Harvey Kurtzman


Harvey Kurtzman (/ˈkɜːrtsmən/; October 3, 1924 – February 21, 1993) was an American cartoonist and editor. His best-known work includes writing and editing the parodic comic book Mad from 1952 until 1956, and illustrating the Little Annie Fanny strips in Playboy from 1962 until 1988. His work is noted for its satire and parody of popular culture, social critique, and attention to detail. Kurtzman’s working method has been likened to that of an auteur, and he expected those who illustrated his stories to follow his layouts strictly. Kurtzman began to work on the New Trend line of comic books at EC Comics in 1950. He wrote and edited the Two-Fisted Tales and Frontline Combat war comic books, where he also drew many of the carefully researched stories, before he created his most-remembered comic book, Mad, in 1952. Kurtzman scripted the stories and had them drawn by top EC cartoonists, most frequently Will Elder, Wally Wood, and Jack Davis; the early Mad was noted for its social critique and parodies of pop culture. The comic book switched to a magazine format in 1955, and Kurtzman left it in 1956 over a dispute with EC’s owner William Gaines over financial control. Following his departure, he did a variety of cartooning work, including editing the short-lived Trump and the self-published Humbug. In 1959, he produced the first book-length work of original comics, the adult-oriented, satirical Jungle Book. He edited the low-budget Help! from 1960 to 1965, a humor magazine which featured work by future Monty Python member and film director Terry Gilliam and the earliest work of underground cartoonists such as Robert Crumb and Gilbert Shelton. He brought Help! to an end after the success of the risqué Playboy feature Little Annie Fanny began to take up his time. While Annie Fanny provided much of his income for the rest of his career, he continued to produce an eclectic body of work, including screenwriting the animated Mad Monster Party? in 1967 and directing, writing and designing several shorts for Sesame Street in 1969. From 1973, Kurtzman taught cartooning at the School of Visual Arts in New York. …”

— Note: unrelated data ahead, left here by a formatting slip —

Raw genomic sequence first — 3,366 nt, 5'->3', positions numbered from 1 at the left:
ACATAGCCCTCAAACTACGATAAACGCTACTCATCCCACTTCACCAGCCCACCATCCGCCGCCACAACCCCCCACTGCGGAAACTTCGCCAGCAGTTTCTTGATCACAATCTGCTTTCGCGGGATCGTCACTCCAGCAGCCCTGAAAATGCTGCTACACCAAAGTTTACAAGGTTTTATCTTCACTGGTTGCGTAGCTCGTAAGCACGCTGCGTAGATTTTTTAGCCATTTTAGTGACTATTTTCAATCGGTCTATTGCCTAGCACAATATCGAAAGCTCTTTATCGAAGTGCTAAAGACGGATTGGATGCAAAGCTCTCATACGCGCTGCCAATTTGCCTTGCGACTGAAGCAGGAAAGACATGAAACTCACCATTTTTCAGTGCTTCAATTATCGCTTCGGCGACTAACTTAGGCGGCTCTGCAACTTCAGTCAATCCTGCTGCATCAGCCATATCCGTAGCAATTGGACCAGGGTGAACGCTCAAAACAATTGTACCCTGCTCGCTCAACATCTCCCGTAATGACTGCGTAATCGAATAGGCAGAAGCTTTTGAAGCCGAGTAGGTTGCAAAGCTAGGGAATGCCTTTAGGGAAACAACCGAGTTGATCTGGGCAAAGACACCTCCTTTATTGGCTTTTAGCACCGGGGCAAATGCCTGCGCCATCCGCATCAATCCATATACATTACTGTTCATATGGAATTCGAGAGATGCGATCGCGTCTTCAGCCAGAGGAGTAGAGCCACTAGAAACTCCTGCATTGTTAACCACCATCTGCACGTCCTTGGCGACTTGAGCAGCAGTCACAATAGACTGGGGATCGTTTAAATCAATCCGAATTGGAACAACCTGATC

Wikipedia
Harvey Kurtzman: Mid-century’s Mad Man of Comic Book Art Direction
The Atlantic: The Man Who Changed Humor in America Forever
YouTube: Harvey Kurtzman’s Visual History of Comics. From AARGH! to ZAP! 23:18


Marker/pencil layout (left) and color guide (right) for “Little Annie Fanny” opening page, Harvey Kurtzman, Playboy, 1962.

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